The emergence of groups of Wahhabi/Salafi adherents were at first encouraged by the former Mufti of ICiS, Muamer Zukorlic, who used his control over them as a bargaining chip with Belgrade. However, that seems to have backfired as Wahhabi/Salafi groups are now often critical of the ICiS leadership, labeling them, and the former Mufti in particular, as “corrupt and materialistic.”. Such comments appear to reflect concerns shared by many in the community reaching beyond these Wahhabi groups regarding the economic dominance and what seems to many as corrupt business dealings in Novi Pazar currently carried out by the former Mufti. Indeed, the confluence of both factors may constitute a radicalizing force:the appearance of a vast accumulation of wealth via corruption coupled with a conservative Islamic narrative that fosters belief in claims for an alternative and more just world order.
With the advent of the Syrian conflict and the rise of ISIS, the Sandjak’s Muslims have not been immune to recruitment. It is difficult to come by publicly available and official data related to the participation of citizens of the Sandjak region, including Novi Pazar, in the Syrian and the Iraq conflict, as officials are secretive about such data and do not publish or share it willingly. Estimates from respondents are that anywhere from 20-30 residents of the Sandjak region, of which 10-20 are from Novi Pazar, have travelled to Syria and the Iraq and joined the so-called “Islamic State.” There are also others who either directly or indirectly continue to support such recruitment and efforts at building an Islamic “Caliphate” in Syria and Iraq.
Ethnic tensions, coupled with unstable economic, social, and institutional foundations (e.g. high levels of unemployment, distrust in centralized power, prevailing corruption, lack of rule of law, inability on the part of government to curb violence and hate crimes and speech, perceived and real experiences of social isolation of ethnic Bosniaks and Muslim groups from Serbian political, social spheres, etc.) continue to fuel extremist rhetoric and may lead to further escalation of radicalism and violent extremism in the region. In fact, several of the participants stressed, especially among the young, the feelings of insecurity and distrust in economic, social, and institutional foundations as a main motivator for joining the conflicts in Iraq and Syria, and pointed out a direct relationship between what they perceived as injustices witnessed in the Syrian and the Iraq conflict and the injustices in terms of discrimination many in Sandjak continue to experience within their families and communities.
This report will discuss radicalization, including radicalization leading to violent extremism, in the Sandjak region based on interviews in Novi Pazar. Several risk factors will be discussed to understand better the drivers of radicalization and violent extremism. Moreover, similar to neighboring Kosovo, while there is a national-level discussion on violent extremism in the country, there is a limited policy or programmatic discussion on the role of women in preventing violent extremism, rehabilitating former extremists, or how they can be included in the country’s national counter-terrorism initiatives and strategies. In this regard, this report will also discuss women’s roles both in becoming violent extremist and in preventing and countering violent extremism.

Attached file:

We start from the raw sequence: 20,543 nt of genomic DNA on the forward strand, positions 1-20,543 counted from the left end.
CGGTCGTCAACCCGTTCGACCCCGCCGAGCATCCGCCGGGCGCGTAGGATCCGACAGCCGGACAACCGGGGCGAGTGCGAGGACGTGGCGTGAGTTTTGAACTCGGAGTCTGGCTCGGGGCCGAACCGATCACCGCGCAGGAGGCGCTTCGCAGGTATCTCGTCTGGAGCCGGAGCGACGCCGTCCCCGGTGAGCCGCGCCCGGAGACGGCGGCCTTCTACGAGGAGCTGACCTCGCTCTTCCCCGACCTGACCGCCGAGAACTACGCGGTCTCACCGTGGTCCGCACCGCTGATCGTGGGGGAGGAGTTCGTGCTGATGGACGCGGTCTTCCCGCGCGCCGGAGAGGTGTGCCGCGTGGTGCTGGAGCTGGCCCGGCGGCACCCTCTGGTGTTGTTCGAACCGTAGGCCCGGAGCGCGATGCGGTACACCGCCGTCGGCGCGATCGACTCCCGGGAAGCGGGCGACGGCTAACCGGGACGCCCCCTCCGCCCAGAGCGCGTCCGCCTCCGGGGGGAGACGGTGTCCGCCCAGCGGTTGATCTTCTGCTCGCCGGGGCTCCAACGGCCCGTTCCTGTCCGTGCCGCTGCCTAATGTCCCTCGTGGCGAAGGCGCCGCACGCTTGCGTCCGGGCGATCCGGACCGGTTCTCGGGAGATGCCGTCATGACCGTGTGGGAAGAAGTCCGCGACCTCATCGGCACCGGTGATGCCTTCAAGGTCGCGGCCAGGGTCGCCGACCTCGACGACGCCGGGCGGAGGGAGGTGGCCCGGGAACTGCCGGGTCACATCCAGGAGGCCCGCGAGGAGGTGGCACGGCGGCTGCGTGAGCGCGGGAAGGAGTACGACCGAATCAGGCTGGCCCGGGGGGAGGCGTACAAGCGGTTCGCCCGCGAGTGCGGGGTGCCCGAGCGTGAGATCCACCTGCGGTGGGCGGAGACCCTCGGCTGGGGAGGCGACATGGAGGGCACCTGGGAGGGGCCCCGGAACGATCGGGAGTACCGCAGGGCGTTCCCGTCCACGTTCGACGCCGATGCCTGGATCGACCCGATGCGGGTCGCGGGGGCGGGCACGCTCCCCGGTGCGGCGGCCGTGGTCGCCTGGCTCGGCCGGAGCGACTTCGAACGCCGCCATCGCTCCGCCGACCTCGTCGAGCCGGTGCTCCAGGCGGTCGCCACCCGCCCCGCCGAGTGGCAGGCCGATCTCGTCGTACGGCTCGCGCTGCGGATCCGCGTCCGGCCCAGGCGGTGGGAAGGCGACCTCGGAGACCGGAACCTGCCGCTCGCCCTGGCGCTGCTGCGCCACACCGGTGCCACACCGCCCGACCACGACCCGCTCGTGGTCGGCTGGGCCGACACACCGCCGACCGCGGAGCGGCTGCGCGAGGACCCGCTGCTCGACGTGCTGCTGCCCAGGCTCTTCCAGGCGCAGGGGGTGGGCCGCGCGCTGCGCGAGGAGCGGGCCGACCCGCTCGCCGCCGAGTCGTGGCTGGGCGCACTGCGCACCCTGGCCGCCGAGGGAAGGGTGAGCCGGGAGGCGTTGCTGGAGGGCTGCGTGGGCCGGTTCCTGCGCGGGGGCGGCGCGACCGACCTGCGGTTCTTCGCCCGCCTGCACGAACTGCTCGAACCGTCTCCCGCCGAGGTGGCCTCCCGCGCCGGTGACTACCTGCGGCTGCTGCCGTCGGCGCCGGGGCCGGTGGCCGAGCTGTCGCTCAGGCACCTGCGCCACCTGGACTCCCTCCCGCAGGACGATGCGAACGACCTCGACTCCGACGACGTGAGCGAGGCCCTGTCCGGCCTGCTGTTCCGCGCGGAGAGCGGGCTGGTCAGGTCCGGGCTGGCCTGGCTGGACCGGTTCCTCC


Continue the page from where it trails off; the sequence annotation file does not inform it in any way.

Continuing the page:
Estimates are that since the start of the Syrian conflict in 2011, upwards of 38,000 foreign fighters have joined Sunni militant groups, such as ISIS and al-Qaeda, in Iraq and Syria.Roughly 5,000 have joined from Western Europe, of which roughly 3,700 have originated from France, Germany, Belgium, and U.K. It is estimated that 875 have originated from the Balkans, of which almost 800 are reported to have come from the western Balkan countries of Kosovo, Albania, Bosnia, and Macedonia.On a per capita basis (per million of its citizens), these four Western Balkan countries have a higher representation of foreign fighters compared to the four Western European countries with the highest per capita foreign fighters. Serbia, being predominantly Christian, has a much lower per capita representation of foreign fighters; however, when the Sandjak’s per capita figures (which vary depending on what source is used) are isolated and extrapolated per population of 200,000 to be able to compare to the rest of the Balkans, Sandjak has the unique distinction of having either the highest or the second highest per capita representation, following Kosovo, of citizens of any country in wider Europe who left for Syria and Iraq since 2011.
Table One: Balkan Foreign Fighter Breakdown by Country
The issue of foreign fighters and their involvement in the Syrian and the Iraq conflict, including the rising fears that returnees from the Syrian and the Iraq conflict may plot attacks in their home countries, has created concerns at the highest echelons of the Balkan political systems, including in the Sandjak region and in Belgrade. Despite the Serbian government’s progress in the field of counterterrorism, such as the passage of foreign fighter legislation in 2014 that raises prison sentences for those participating in foreign wars and is primarily introduced to dissuade its citizens from participating in the Syrian and the Iraq conflict, it still lacks a comprehensive national strategy or action plan to counter violent extremism (CVE).State-level policies are binding for the local level as well (i.e. the Sandjak region), although they do not directly reference measures to prevent radicalization and violent extremism in the region. Although efforts by international organizations in the region are currently primarily focused on addressing the most pressing socio-economic and political issues (e.g. Swiss Embassy, OSCE, etc.),a number of local NGOs have undertaken projects to address the issue of radicalization and extremism as well.